“Jumps”—A Comfy & Sexy Alternative to Georgian Stays
Originally published at History Undressed
Think Eighteenth Century female undergarments and usually the first article to come to mind is the corset, or stays. Worn over the chemise to cover the breasts and upper torso, stays were made from a variety of materials, cotton to silk, depending on the occasion and most often had a square neckline.
The enduring image of a pair of stays is the caricatures of women being laced too tightly; the stays being laced together at the back, and thus requiring an attendant to help dress and undress the wearer.
To ensure the requisite conical shape, stays were stiffened with all manner of materials, from buckram (hardened linen or cotton) to whalebone, which also ensured the wearer kept an upright posture. Contrary to popular myth, stays, if worn and laced correctly (it was almost impossible to lace too tightly because eyelets were reinforced with stitching not metal – metal eyelets being a nineteenth century invention) were not uncomfortable and the wearer was able to carry out most everyday duties without hindrance.
A type of stays worn for at-home occasions and often by pregnant and nursing mothers were “jumps”. Jumps were an under bodice similar in shape to stays but without the bones. According to Valerie Steele, author of The Corset, the term comes from the French word—short jacket. Made of silk, cotton or linen and often embroidered, jumps fastened over the breasts with ties such as silk ribbons, buttons and, sometimes, metal hooks.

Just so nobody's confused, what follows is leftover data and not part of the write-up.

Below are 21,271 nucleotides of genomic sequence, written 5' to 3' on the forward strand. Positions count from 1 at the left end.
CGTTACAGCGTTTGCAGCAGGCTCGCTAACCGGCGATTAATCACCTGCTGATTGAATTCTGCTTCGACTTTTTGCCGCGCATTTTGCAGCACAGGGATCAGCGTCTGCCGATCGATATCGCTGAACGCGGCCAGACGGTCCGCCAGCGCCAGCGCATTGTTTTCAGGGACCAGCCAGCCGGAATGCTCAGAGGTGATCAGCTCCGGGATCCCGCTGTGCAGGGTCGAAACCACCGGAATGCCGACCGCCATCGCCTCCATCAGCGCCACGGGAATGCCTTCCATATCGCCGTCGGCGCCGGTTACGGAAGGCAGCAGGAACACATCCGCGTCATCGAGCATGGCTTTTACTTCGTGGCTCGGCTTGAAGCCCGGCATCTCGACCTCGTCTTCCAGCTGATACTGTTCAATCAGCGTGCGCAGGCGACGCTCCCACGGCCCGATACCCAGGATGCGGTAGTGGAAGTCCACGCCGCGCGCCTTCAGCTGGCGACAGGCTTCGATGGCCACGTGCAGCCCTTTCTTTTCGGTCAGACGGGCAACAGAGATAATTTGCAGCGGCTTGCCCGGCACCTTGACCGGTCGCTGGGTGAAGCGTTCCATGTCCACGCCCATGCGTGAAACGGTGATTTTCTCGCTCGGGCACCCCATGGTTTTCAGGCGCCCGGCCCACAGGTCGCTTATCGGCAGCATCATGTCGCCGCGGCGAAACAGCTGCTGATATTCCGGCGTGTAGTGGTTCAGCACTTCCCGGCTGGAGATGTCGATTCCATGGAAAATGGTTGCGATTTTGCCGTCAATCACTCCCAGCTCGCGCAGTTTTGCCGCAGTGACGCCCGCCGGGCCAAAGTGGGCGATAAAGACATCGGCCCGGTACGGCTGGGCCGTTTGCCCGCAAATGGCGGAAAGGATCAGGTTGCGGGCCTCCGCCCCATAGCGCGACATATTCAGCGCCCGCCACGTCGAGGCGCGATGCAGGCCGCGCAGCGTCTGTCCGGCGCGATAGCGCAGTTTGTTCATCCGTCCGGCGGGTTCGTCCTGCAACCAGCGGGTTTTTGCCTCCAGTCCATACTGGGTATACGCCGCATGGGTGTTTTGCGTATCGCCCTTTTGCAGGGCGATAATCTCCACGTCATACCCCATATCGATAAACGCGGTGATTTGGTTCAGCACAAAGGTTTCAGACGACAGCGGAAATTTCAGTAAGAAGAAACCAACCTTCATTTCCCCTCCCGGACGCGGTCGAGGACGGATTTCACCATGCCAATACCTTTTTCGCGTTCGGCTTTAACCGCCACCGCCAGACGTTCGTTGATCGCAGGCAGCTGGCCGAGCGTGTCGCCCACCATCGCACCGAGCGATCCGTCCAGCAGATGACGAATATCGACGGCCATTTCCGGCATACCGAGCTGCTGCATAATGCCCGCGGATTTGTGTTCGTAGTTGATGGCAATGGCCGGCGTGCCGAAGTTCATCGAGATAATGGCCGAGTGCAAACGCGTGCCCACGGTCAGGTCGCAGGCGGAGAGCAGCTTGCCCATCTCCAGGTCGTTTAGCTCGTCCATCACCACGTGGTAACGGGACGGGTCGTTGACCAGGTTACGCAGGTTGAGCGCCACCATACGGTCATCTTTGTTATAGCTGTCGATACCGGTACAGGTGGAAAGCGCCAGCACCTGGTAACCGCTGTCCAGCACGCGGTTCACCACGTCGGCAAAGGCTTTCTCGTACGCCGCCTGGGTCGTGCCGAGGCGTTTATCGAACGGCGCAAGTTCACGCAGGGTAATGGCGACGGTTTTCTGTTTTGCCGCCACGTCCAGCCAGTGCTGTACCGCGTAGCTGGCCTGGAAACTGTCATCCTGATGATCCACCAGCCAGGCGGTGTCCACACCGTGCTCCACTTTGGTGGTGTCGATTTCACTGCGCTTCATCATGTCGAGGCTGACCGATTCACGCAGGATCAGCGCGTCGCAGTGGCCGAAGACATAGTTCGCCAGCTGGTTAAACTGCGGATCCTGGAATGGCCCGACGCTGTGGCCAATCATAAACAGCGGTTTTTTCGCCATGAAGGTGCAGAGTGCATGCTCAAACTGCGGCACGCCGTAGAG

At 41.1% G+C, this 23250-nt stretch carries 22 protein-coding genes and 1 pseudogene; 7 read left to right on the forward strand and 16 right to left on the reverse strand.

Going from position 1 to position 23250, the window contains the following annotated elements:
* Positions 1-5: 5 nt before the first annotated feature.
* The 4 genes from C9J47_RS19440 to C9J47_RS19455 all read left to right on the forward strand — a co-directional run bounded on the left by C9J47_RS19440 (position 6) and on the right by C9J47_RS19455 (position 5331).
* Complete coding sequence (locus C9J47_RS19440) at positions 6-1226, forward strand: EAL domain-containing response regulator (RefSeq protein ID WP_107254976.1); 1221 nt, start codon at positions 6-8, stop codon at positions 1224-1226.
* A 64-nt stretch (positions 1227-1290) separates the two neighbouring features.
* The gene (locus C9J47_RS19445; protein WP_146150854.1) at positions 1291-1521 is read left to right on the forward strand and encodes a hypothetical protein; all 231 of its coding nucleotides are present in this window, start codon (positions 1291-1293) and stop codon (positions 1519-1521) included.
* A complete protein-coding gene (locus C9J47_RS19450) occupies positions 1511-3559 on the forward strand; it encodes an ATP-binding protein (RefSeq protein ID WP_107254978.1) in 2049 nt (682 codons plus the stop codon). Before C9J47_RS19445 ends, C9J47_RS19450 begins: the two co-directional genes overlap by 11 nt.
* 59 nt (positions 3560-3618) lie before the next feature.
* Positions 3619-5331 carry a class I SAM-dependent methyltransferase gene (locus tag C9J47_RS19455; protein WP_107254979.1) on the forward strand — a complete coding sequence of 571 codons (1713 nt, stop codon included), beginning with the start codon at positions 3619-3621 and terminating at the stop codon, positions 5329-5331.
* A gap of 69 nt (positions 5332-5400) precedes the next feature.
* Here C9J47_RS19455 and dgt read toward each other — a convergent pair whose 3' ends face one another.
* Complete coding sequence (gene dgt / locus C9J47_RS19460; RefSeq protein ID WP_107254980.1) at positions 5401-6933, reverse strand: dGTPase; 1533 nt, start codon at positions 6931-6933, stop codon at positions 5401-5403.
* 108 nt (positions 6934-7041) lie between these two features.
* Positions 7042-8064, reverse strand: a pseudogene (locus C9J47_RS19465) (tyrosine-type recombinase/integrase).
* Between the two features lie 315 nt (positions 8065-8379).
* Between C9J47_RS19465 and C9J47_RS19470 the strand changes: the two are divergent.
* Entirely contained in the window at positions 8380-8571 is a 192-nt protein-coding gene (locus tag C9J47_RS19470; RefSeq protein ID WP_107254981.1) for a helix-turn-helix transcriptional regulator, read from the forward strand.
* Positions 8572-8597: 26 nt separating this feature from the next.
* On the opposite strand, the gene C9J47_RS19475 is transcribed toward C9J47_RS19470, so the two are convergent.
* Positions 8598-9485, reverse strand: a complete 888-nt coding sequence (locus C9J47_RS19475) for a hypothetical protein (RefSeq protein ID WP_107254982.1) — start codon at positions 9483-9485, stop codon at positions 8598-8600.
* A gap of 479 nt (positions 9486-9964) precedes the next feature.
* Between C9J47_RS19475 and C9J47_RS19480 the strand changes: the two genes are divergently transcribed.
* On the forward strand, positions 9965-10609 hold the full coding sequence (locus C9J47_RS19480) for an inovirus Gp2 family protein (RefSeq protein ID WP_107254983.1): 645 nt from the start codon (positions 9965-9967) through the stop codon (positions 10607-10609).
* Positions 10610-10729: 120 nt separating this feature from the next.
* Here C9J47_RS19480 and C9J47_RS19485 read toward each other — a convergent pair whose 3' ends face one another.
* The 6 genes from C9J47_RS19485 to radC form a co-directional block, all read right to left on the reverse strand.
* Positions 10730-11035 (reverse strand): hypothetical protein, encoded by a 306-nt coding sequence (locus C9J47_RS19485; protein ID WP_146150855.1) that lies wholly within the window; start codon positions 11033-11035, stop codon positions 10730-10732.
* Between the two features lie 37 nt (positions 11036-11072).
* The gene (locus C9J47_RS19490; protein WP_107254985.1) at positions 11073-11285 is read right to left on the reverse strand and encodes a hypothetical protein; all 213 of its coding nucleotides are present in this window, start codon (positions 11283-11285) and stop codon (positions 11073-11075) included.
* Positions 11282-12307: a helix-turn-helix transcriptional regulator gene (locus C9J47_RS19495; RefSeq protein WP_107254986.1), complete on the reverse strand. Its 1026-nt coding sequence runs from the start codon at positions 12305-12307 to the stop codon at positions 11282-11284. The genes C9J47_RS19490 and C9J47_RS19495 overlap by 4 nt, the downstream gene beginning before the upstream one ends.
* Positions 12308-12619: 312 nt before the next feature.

Jumps were looser fitting than stays and padded with cotton yet still provided support for the breasts while not being restrictive. While mostly worn at home they were sometimes worn out on social occasions as part of an ensemble.
Antonia Dowager Duchess of Roxton in Autumn Duchess wears jumps every day as a matter of course, and not only for at-home occasions. Then again she can do as she pleases, she is a duchess and thus is a leader not a follower of fashion. But it is not fashion that drives her but comfort. She is a voracious reader and spends a good deal of her time curled up in her favorite wingchair with a good book. Fragonard’s Young Girl Reading (above) reveals by her relaxed posture that she too is wearing jumps. Antonia’s husband, the all-powerful Duke of Roxton, Monseigneur, preferred her in jumps. And what man wouldn’t? Removal of stays required considerable effort and two people, with lacings to unravel at the back, when with a tug of a few silk ribbons jumps gaped open to expose as much cleavage as was warranted; the female wearer rendered bare breasted within seconds. Just this thought sends our hero Jonathon’s mind reeling when the widowed Antonia explains to him in a matter-of-fact way the construction of jumps without a thought to the effect her words might have on her rapt male audience of one.
In 1770, Jacques Bonnaud wrote a treatise on the wearing of whalebone corsets arguing that not only was a woman submitting to a form of torture but that such an undergarment went against the laws of nature because stays prevented a woman from breast feeding her newborn infant. So it is not surprising that pregnant women wore jumps that not only had front lacings but side lacings to allow for the expanding bust and waistline of the mother-to-be and allowed nursing mothers to breast feed, something that could not be accommodated if wearing stays.
And it was not until the 1770s when French fashion was leaning toward a simpler style of dress that there was less stiffening in a pair of stays. Women began to eschew whalebone and buckram, preferring quilted linen, and for ease of wear, stays began to be often fastened in the front with strings or ribbons and worn for deshabille, jumps had finally come into their own!